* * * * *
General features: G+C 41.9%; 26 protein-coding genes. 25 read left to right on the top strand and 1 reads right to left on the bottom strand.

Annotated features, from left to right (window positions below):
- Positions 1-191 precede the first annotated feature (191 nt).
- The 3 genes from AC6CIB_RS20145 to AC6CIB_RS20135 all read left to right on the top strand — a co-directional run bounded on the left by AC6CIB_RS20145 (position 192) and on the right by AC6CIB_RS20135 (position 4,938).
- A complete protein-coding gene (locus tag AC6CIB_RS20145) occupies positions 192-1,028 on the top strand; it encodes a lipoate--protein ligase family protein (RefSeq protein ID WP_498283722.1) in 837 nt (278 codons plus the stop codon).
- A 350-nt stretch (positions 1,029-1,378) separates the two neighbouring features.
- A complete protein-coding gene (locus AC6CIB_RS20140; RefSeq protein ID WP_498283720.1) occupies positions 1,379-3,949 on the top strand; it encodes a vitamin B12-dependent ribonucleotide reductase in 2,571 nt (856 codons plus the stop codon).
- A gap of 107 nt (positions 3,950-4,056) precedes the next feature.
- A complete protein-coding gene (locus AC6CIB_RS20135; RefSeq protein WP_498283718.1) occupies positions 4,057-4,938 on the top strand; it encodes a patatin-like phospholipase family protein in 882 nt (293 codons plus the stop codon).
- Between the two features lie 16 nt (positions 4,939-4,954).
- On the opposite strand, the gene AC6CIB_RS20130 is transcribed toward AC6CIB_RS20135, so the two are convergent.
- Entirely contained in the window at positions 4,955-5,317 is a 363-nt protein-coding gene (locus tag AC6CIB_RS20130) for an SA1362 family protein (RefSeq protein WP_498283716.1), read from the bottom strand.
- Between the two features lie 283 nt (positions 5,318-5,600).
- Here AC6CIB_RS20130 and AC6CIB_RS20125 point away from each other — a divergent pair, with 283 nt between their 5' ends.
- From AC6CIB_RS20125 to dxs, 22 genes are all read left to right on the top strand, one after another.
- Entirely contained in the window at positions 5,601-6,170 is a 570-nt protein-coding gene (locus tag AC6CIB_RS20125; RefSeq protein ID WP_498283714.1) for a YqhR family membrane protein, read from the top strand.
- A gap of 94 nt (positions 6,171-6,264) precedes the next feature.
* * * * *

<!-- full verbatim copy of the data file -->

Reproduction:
General features: G+C 41.9%; 26 protein-coding genes. 25 read left to right on the top strand and 1 reads right to left on the bottom strand.

Annotated features, from left to right (window positions below):
- Positions 1-191 precede the first annotated feature (191 nt).
- The 3 genes from AC6CIB_RS20145 to AC6CIB_RS20135 all read left to right on the top strand — a co-directional run bounded on the left by AC6CIB_RS20145 (position 192) and on the right by AC6CIB_RS20135 (position 4,938).
- A complete protein-coding gene (locus tag AC6CIB_RS20145) occupies positions 192-1,028 on the top strand; it encodes a lipoate--protein ligase family protein (RefSeq protein ID WP_498283722.1) in 837 nt (278 codons plus the stop codon).
- A 350-nt stretch (positions 1,029-1,378) separates the two neighbouring features.
- A complete protein-coding gene (locus AC6CIB_RS20140; RefSeq protein ID WP_498283720.1) occupies positions 1,379-3,949 on the top strand; it encodes a vitamin B12-dependent ribonucleotide reductase in 2,571 nt (856 codons plus the stop codon).
- A gap of 107 nt (positions 3,950-4,056) precedes the next feature.
- A complete protein-coding gene (locus AC6CIB_RS20135; RefSeq protein WP_498283718.1) occupies positions 4,057-4,938 on the top strand; it encodes a patatin-like phospholipase family protein in 882 nt (293 codons plus the stop codon).
- Between the two features lie 16 nt (positions 4,939-4,954).
- On the opposite strand, the gene AC6CIB_RS20130 is transcribed toward AC6CIB_RS20135, so the two are convergent.
- Entirely contained in the window at positions 4,955-5,317 is a 363-nt protein-coding gene (locus tag AC6CIB_RS20130) for an SA1362 family protein (RefSeq protein WP_498283716.1), read from the bottom strand.
- Between the two features lie 283 nt (positions 5,318-5,600).
- Here AC6CIB_RS20130 and AC6CIB_RS20125 point away from each other — a divergent pair, with 283 nt between their 5' ends.
- From AC6CIB_RS20125 to dxs, 22 genes are all read left to right on the top strand, one after another.
- Entirely contained in the window at positions 5,601-6,170 is a 570-nt protein-coding gene (locus tag AC6CIB_RS20125; RefSeq protein ID WP_498283714.1) for a YqhR family membrane protein, read from the top strand.
- A gap of 94 nt (positions 6,171-6,264) precedes the next feature.